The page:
Category Archives: Religion

What makes us moral? (The Euthyphro Dilemma)

In a lesser known book of Plato, we find Socrates in the Athenian Agora coming across Euthypro – a soothsayer he knew well – and the two men engage in a short conversation just outside the Royal Stoa. After sharing their news, the two men engage in an argument about morality.

Their conversation ended abruptly after Euthyphro felt a bit cornered and found an excuse to leave Socrates with the promise to finish their discussion some other time. Well… Can you blame him? It’s not just that Socrates wouldn’t let go easily… It’s also that the challenge Euthyphro was facing was a difficult one and remains so up until today.

Socrates asks Euthyphro whether something is moral because God commands it, or does God command it because it is moral? This simple question of Socrates has exercised tremendous influence in the history and study of morality.

The Royal Stoa was where the King Archon had his office. He was the official responsible (among others) for religious matters

The Euthyphro dilemma is technically an argument against the divine command theory, aimed at disproving God’s existence by raising an issue of morality. This isn’t of course explicitly declared by Socrates but I’m sure people like Epicurus would smile and nod when reading this part of the book. On the other hand, some religious people reject it as a ‘false dichotomy’ (google that) but this is actually up until today a persisting problem which also applies to meta-ethics.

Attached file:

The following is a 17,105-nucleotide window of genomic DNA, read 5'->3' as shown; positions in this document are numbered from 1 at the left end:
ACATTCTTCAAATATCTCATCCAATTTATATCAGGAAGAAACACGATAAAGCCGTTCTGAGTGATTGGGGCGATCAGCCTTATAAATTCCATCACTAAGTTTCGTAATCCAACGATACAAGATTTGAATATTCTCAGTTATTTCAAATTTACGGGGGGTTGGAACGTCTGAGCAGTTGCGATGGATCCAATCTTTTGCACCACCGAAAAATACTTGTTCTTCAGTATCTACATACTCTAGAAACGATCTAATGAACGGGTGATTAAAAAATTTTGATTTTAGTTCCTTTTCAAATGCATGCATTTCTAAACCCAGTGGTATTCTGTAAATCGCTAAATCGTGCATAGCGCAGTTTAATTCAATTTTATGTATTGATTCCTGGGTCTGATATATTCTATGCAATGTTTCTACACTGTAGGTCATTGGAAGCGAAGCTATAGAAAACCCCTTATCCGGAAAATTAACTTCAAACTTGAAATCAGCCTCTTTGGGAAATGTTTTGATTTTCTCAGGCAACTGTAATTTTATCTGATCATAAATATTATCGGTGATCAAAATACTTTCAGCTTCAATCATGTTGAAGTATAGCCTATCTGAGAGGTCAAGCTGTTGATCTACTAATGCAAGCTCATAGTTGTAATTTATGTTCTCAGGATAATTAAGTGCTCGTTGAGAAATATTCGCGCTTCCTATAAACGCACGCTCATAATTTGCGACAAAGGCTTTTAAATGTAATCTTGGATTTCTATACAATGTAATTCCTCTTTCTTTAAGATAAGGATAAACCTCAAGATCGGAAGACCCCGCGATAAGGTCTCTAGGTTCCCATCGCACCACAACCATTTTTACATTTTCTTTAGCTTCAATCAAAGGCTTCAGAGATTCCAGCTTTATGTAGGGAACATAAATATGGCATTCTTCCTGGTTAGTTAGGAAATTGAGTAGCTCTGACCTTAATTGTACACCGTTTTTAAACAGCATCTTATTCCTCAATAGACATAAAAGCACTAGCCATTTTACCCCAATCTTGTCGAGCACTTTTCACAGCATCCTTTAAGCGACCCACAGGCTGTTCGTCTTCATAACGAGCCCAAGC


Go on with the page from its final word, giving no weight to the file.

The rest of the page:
Relax… We’re not going to embark on this now. I’m going to focus on an interesting detail that is somewhat irrelevant: the place that this conversation took place. Would you believe that we can pinpoint today the spot that Socrates was hanging out when he met Euthyphro?

Remains of the Royal Stoa today, outlined with red

 

Let’s see how the dialogue starts…


Euthyphro: Why have you left the Lyceum, Socrates? and what are you doing in the Royal Stoa? Surely you cannot be concerned in a suit before the King Archon, like myself?

Socrates: Not in a suit, Euthyphro; impeachment is the word which the Athenians use.